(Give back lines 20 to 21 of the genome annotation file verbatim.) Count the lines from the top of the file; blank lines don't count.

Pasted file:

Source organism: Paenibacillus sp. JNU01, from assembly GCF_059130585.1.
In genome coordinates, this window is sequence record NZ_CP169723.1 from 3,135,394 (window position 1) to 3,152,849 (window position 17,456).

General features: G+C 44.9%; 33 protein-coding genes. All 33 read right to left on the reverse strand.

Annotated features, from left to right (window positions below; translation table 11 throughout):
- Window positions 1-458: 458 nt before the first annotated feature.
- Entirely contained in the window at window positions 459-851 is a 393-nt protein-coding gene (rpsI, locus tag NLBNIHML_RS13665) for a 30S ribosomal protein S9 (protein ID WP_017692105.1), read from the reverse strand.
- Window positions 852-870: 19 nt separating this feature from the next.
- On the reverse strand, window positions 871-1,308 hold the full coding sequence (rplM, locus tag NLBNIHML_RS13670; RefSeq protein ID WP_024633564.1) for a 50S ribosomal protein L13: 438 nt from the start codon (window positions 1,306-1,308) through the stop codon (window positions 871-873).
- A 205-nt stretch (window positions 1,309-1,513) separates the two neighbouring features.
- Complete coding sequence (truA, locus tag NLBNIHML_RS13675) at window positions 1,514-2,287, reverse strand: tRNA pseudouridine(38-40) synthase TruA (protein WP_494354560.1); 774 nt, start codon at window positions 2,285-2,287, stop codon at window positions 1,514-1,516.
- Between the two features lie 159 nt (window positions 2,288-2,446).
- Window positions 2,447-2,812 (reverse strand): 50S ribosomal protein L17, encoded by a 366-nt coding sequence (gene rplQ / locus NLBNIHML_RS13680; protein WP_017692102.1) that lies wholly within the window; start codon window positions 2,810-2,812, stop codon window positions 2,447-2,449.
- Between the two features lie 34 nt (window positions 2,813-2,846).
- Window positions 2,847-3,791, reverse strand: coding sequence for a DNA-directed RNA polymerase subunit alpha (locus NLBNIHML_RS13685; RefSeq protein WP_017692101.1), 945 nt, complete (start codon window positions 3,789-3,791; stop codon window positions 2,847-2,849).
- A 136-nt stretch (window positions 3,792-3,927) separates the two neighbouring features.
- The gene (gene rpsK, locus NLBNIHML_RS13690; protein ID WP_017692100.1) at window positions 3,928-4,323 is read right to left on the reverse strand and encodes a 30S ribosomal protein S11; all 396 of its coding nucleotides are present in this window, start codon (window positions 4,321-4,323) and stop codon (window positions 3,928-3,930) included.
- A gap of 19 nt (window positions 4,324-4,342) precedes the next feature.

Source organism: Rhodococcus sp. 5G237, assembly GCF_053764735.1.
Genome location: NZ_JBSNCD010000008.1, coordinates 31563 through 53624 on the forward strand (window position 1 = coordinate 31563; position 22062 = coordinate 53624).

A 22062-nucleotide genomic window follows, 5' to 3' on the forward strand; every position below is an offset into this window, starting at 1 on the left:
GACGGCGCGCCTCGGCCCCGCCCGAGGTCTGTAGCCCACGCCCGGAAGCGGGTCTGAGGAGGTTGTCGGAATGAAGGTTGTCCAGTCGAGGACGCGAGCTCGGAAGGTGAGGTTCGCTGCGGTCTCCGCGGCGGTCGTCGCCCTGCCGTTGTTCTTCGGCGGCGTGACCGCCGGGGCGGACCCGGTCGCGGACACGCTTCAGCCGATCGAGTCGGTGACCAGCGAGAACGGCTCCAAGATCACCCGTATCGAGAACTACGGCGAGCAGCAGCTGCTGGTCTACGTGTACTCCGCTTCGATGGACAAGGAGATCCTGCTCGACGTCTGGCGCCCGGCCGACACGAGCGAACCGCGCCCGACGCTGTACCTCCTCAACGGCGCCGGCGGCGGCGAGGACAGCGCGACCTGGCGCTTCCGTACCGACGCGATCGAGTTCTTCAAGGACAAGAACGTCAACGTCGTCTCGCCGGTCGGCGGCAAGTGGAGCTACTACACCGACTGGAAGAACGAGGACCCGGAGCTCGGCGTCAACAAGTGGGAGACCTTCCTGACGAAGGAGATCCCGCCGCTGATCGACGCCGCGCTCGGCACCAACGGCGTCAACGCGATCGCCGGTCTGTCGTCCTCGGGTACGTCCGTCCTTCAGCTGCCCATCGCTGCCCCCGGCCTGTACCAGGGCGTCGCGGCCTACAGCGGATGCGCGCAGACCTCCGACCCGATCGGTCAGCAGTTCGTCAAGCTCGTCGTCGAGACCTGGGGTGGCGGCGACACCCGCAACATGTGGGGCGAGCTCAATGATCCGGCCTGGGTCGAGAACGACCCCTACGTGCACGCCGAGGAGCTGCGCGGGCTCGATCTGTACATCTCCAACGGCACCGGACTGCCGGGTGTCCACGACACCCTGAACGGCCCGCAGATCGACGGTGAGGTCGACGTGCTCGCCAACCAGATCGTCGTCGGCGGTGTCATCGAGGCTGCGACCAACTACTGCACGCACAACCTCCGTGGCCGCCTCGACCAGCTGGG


A 22062-nucleotide genomic window follows, 5' to 3' on the forward strand; every position below is an offset into this window, starting at 1 on the left:
GACGGCGCGCCTCGGCCCCGCCCGAGGTCTGTAGCCCACGCCCGGAAGCGGGTCTGAGGAGGTTGTCGGAATGAAGGTTGTCCAGTCGAGGACGCGAGCTCGGAAGGTGAGGTTCGCTGCGGTCTCCGCGGCGGTCGTCGCCCTGCCGTTGTTCTTCGGCGGCGTGACCGCCGGGGCGGACCCGGTCGCGGACACGCTTCAGCCGATCGAGTCGGTGACCAGCGAGAACGGCTCCAAGATCACCCGTATCGAGAACTACGGCGAGCAGCAGCTGCTGGTCTACGTGTACTCCGCTTCGATGGACAAGGAGATCCTGCTCGACGTCTGGCGCCCGGCCGACACGAGCGAACCGCGCCCGACGCTGTACCTCCTCAACGGCGCCGGCGGCGGCGAGGACAGCGCGACCTGGCGCTTCCGTACCGACGCGATCGAGTTCTTCAAGGACAAGAACGTCAACGTCGTCTCGCCGGTCGGCGGCAAGTGGAGCTACTACACCGACTGGAAGAACGAGGACCCGGAGCTCGGCGTCAACAAGTGGGAGACCTTCCTGACGAAGGAGATCCCGCCGCTGATCGACGCCGCGCTCGGCACCAACGGCGTCAACGCGATCGCCGGTCTGTCGTCCTCGGGTACGTCCGTCCTTCAGCTGCCCATCGCTGCCCCCGGCCTGTACCAGGGCGTCGCGGCCTACAGCGGATGCGCGCAGACCTCCGACCCGATCGGTCAGCAGTTCGTCAAGCTCGTCGTCGAGACCTGGGGTGGCGGCGACACCCGCAACATGTGGGGCGAGCTCAATGATCCGGCCTGGGTCGAGAACGACCCCTACGTGCACGCCGAGGAGCTGCGCGGGCTCGATCTGTACATCTCCAACGGCACCGGACTGCCGGGTGTCCACGACACCCTGAACGGCCCGCAGATCGACGGTGAGGTCGACGTGCTCGCCAACCAGATCGTCGTCGGCGGTGTCATCGAGGCTGCGACCAACTACTGCACGCACAACCTCCGTGGCCGCCTCGACCAGCTGGG